The trumpet lily is common to tropical and subtropical regions around the globe. There are dozens of varieties, providing different colors, stalk lengths and flower arrangements, and blooming at different times of the year. And in addition to being a colorful addition to any garden, they can be very helpful to gardens with a higher than normal pH content.
A trumpet lily prefers loamy soil, and will thrive in soil mixes which contain a great deal of humus or compost. As they grow, trumpet lilies work to balance the soil pH, bring the acidic content down to below 6.8, which places it in the optimal range for other plants. In this way, planting trumpet lilies can improve the soil while providing you with a colorful display that lasts for much of the year. Trumpet lily roots are relatively sensitive, and may not be able to grow well in clay soils, but a trumpet lily will thrive in sandy soil as long as the nutritional requirements are met.
Mixing Varieties for Longer Seasons
There are many, many varieties of trumpet lily bulb, each one with characteristics which are specific to that plant. To use trumpet lilies for a longer lasting flower garden, plant bulbs with different blooming seasons, and as one species goes out of bloom, another will come in, stretching out the beauty of trumpet lilies across most of the growing season. Additionally, different varieties of trumpet lily are different colors or stem lengths, or many other differences, so that the garden evolves over time, displaying an ever changing assortment of trumpet lilies.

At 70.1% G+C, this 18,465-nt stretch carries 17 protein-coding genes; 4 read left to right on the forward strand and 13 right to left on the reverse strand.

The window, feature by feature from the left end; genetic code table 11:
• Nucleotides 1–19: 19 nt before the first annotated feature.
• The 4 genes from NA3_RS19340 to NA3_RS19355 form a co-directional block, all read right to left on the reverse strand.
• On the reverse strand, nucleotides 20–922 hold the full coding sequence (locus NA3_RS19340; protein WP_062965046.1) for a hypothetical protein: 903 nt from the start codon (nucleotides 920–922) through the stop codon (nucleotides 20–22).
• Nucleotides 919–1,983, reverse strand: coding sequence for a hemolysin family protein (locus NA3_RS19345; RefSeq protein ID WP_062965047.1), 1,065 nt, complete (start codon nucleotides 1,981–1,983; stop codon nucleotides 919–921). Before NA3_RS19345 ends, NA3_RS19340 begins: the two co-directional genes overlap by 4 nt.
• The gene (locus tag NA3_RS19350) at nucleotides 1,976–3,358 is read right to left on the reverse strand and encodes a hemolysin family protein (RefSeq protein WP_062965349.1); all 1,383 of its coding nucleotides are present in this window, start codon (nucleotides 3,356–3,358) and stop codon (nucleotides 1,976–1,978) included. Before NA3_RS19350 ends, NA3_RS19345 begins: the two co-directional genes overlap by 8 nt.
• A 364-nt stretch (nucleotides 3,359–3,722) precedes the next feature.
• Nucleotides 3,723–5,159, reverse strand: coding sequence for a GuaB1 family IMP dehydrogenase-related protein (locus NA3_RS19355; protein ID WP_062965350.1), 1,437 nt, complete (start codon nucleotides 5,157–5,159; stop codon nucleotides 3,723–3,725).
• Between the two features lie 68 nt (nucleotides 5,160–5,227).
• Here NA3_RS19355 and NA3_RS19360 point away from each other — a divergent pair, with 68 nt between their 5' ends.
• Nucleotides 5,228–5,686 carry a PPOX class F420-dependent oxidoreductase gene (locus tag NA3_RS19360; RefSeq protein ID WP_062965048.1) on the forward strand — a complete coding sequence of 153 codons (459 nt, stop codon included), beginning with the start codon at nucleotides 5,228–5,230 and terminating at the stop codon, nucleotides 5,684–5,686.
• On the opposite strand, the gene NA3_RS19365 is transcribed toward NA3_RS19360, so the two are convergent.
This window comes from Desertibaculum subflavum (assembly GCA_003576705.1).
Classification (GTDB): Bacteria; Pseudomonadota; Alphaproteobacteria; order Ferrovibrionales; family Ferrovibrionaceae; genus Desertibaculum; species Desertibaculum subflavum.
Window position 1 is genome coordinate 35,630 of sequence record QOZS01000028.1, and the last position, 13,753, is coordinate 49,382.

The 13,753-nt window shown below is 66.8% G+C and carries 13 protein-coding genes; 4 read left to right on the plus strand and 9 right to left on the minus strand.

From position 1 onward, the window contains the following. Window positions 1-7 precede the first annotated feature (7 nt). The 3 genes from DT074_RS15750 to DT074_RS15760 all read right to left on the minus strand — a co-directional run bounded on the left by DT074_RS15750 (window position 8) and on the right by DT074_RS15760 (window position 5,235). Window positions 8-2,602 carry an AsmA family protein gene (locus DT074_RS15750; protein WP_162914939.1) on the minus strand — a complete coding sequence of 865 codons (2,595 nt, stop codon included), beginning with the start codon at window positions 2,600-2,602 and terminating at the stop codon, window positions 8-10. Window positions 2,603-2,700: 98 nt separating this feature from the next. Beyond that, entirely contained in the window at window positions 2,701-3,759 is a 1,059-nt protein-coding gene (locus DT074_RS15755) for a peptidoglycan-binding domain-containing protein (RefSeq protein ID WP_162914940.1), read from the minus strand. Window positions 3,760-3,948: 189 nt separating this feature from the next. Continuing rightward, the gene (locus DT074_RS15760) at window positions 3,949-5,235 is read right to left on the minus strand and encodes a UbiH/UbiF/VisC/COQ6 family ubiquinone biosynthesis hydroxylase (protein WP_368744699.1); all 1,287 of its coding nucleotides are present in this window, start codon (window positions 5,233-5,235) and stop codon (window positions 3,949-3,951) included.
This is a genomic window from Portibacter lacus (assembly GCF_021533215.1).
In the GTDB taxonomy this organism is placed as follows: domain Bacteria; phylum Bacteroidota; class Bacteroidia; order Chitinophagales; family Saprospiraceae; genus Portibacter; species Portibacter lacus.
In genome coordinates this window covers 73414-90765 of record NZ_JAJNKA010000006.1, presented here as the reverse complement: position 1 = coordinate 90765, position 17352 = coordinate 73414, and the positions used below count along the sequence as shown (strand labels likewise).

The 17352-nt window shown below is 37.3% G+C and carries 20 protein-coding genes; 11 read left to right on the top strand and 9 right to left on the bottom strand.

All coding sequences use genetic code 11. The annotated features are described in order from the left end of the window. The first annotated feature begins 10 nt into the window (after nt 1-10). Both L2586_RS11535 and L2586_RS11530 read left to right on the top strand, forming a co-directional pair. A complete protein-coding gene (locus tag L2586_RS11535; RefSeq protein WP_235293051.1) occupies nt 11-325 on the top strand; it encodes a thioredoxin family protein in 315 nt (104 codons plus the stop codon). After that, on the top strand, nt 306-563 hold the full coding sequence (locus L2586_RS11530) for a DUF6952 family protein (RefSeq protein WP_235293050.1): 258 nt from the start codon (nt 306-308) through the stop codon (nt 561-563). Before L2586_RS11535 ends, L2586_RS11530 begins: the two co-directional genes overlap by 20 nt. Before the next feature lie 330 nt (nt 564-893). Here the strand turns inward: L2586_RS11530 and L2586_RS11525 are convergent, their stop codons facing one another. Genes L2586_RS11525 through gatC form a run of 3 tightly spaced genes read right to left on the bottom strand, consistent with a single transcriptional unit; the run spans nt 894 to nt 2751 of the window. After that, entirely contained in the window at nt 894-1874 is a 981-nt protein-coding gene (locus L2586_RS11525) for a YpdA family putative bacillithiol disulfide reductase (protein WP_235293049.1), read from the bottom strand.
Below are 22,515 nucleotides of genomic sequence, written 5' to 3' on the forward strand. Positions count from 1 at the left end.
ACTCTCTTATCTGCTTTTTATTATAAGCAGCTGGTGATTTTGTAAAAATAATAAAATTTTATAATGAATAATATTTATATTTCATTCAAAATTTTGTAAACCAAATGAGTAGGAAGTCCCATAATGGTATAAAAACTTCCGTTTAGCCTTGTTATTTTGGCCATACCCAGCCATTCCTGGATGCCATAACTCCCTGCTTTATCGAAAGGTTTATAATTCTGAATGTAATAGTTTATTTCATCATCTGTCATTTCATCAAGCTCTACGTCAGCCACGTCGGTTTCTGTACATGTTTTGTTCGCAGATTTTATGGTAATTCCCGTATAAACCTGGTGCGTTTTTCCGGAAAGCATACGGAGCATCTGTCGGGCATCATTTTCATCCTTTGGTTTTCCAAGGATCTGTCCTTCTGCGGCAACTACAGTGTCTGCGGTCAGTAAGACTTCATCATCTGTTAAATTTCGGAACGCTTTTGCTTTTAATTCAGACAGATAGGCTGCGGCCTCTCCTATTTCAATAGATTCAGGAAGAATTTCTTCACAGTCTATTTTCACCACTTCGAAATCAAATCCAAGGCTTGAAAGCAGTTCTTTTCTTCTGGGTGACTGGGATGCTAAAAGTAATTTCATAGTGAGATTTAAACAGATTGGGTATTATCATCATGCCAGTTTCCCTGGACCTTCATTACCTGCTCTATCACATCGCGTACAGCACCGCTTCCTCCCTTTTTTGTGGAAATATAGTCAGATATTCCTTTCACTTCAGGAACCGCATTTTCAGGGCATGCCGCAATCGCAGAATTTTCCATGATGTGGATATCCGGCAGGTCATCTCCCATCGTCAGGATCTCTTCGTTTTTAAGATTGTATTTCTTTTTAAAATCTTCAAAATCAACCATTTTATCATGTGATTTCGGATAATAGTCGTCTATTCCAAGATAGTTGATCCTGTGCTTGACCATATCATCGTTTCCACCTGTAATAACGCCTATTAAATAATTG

Recycling Old Blooms
As your oriental trumpet lily or other varieties bloom and then the flowers wilt, pick them. Allowing blooms to remain on the stem after they have died drains vital resources away from the plant, but be careful not to trim back more than about an inch of the stem when cutting blooms, or you may shock the plant's growth system. Instead of discarding old blooms, mix them into your compost, where the acid reducing properties of the plant can help condition your compost, making it easier to treat larger patches of soil.
Wintering Trumpet Lilies
Trumpet lilies do not have to be dug during the winter months. The bulbs are moderately hardy, and can stand up to most weather. In climate with hard freezes or lingering snows, protect the bulbs with a thick layer of peat or mulch. Do not freeze bulbs for storage, as can be done with some flower bulbs; trumpet lilies are not tough enough to handle being frozen solid for long periods.
Trumpet Lilies Work Hard
Trumpet lilies are useful for garden aesthetics as well as soil health. They can be planted among other garden plants to modify the soil, and will add visual appeal in the process. Spreading out trumpet lily varieties allow your garden to stay colorful long after the crop season has passed, speeding up the reduction of acid in the soil, making it viable for more sensitive plants.